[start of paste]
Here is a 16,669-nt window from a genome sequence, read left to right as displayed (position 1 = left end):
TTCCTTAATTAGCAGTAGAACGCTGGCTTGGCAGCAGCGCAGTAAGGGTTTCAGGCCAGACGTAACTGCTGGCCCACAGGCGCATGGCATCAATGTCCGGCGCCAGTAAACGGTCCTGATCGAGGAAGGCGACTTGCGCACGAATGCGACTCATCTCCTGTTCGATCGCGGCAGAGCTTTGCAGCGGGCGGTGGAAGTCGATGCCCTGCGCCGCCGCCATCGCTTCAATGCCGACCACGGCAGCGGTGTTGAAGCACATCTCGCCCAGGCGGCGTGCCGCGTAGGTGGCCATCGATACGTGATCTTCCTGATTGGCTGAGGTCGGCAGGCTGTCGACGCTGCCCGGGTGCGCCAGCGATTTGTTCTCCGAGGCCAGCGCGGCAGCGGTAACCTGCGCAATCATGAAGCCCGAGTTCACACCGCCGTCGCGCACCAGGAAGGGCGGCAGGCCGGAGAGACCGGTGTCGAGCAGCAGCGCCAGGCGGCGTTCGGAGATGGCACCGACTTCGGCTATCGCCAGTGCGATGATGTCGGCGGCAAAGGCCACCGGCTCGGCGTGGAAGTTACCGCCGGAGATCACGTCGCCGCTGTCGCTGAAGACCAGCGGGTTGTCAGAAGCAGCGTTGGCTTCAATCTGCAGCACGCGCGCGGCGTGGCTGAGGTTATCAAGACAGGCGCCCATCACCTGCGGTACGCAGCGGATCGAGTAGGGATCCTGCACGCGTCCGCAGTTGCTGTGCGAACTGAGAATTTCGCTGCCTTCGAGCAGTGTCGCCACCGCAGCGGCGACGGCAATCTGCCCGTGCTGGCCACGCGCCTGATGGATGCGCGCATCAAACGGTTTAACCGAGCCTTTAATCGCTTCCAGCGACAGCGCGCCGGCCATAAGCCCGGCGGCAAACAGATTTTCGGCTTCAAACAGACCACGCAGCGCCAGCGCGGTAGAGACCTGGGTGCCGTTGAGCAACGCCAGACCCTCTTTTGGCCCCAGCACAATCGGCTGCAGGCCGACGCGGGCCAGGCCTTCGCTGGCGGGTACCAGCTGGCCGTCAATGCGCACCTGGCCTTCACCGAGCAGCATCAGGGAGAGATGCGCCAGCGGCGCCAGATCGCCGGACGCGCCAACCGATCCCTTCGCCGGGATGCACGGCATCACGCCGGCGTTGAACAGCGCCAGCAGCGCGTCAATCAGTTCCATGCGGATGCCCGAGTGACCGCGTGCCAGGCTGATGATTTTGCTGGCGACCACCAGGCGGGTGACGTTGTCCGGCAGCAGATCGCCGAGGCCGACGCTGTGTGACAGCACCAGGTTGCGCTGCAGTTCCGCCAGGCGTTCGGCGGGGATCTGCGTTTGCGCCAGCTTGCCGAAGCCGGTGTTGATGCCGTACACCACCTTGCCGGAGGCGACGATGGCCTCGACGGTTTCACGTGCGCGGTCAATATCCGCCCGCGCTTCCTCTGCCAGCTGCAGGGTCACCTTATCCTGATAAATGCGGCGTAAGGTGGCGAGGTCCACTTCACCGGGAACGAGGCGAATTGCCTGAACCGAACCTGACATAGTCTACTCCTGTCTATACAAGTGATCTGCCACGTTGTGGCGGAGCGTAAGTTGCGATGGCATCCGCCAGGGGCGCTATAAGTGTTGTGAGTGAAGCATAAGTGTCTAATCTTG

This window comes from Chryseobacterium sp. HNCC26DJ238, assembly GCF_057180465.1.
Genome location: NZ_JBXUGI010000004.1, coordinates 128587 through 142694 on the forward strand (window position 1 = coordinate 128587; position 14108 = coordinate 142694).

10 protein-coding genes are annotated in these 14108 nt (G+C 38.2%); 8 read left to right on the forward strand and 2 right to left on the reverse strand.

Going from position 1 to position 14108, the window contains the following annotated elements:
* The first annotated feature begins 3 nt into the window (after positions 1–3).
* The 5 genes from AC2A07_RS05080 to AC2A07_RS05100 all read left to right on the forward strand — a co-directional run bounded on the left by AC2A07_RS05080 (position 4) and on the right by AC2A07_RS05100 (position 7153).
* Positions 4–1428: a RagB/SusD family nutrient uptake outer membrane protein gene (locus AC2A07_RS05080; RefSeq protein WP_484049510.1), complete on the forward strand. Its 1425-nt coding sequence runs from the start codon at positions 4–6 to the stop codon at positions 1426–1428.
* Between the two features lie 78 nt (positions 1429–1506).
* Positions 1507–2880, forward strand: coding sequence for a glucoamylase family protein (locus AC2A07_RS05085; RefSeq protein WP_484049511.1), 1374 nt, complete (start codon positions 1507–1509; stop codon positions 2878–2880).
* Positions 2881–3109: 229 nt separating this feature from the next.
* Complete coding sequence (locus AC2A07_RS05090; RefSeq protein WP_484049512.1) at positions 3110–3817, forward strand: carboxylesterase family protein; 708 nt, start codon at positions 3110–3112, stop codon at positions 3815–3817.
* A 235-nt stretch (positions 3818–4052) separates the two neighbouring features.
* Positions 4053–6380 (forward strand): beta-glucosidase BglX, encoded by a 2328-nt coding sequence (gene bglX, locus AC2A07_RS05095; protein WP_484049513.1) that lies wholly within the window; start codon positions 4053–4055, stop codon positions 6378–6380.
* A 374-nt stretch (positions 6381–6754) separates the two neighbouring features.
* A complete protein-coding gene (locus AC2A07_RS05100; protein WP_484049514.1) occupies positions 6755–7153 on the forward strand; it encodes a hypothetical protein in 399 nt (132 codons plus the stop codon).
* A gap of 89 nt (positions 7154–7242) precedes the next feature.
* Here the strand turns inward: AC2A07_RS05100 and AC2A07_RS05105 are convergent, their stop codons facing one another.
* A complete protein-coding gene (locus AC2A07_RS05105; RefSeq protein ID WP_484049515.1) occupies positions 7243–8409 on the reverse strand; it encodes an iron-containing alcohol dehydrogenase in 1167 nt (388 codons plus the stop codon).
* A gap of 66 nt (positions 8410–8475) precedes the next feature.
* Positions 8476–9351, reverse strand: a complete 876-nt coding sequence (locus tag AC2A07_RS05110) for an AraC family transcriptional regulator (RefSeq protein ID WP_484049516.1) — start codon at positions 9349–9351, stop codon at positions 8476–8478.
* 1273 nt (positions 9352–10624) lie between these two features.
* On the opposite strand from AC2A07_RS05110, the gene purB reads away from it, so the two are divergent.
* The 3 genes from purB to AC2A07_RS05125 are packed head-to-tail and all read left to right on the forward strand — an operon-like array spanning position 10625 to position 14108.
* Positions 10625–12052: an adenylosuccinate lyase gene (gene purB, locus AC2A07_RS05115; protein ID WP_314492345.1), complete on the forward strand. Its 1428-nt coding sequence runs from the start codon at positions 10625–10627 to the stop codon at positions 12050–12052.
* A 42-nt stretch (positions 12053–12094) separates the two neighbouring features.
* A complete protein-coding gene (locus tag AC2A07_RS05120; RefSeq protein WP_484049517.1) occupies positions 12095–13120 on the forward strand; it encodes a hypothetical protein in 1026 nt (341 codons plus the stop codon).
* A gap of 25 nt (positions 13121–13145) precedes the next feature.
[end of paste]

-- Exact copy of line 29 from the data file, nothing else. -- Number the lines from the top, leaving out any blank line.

* A gap of 25 nt (positions 13121–13145) precedes the next feature.